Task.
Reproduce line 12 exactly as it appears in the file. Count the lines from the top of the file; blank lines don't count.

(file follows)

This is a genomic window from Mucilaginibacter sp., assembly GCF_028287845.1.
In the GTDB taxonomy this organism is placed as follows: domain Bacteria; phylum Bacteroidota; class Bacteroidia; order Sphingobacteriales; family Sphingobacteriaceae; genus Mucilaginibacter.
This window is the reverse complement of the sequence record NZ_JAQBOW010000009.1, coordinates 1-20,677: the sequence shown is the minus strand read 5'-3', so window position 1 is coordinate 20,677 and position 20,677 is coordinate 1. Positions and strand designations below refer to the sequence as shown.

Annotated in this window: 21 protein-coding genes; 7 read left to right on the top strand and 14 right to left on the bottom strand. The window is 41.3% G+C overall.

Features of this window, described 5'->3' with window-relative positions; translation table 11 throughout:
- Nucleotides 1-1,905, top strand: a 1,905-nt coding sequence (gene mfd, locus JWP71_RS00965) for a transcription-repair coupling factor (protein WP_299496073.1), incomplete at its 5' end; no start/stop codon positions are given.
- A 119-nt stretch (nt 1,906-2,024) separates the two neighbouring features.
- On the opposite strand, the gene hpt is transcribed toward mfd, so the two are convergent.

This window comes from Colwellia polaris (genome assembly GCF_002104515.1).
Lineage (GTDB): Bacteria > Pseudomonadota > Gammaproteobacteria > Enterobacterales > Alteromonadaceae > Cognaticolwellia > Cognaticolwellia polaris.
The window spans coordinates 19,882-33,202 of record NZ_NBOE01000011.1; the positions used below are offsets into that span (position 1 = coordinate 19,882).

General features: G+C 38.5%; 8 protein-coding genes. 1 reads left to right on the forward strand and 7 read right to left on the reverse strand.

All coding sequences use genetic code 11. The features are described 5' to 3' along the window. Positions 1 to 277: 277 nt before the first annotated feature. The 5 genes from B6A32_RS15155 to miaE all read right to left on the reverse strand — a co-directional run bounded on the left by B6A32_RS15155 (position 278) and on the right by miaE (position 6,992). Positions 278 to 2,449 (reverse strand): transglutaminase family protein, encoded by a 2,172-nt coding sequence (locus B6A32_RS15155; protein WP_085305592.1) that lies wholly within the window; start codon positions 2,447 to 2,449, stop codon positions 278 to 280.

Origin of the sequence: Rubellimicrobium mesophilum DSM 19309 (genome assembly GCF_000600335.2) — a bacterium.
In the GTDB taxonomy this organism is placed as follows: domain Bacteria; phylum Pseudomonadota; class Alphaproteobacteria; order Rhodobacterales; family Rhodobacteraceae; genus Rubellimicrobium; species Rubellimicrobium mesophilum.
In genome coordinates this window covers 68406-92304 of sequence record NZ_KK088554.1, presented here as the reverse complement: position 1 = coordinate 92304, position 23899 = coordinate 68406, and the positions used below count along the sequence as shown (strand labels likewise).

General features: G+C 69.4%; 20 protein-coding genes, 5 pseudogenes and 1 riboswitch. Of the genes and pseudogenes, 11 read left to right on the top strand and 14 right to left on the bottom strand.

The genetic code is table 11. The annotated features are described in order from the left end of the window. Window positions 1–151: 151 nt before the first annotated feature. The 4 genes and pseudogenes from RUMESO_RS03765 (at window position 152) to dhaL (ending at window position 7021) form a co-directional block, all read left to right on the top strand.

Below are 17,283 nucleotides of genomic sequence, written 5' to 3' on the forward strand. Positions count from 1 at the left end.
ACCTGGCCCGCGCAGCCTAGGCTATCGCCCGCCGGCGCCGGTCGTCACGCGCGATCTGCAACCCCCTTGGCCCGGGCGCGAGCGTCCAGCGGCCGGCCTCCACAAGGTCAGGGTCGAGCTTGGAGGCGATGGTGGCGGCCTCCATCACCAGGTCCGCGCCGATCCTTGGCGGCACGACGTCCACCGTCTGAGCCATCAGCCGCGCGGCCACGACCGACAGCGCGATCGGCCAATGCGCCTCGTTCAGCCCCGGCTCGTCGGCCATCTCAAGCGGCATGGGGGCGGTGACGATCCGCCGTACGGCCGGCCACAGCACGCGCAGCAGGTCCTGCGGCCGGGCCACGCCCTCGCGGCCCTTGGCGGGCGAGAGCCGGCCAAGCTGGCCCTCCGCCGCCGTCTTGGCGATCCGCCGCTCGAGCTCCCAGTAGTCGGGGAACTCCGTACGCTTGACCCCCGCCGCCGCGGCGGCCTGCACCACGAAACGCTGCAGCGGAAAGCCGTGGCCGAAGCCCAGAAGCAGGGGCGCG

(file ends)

General features: G+C 38.5%; 8 protein-coding genes. 1 reads left to right on the forward strand and 7 read right to left on the reverse strand.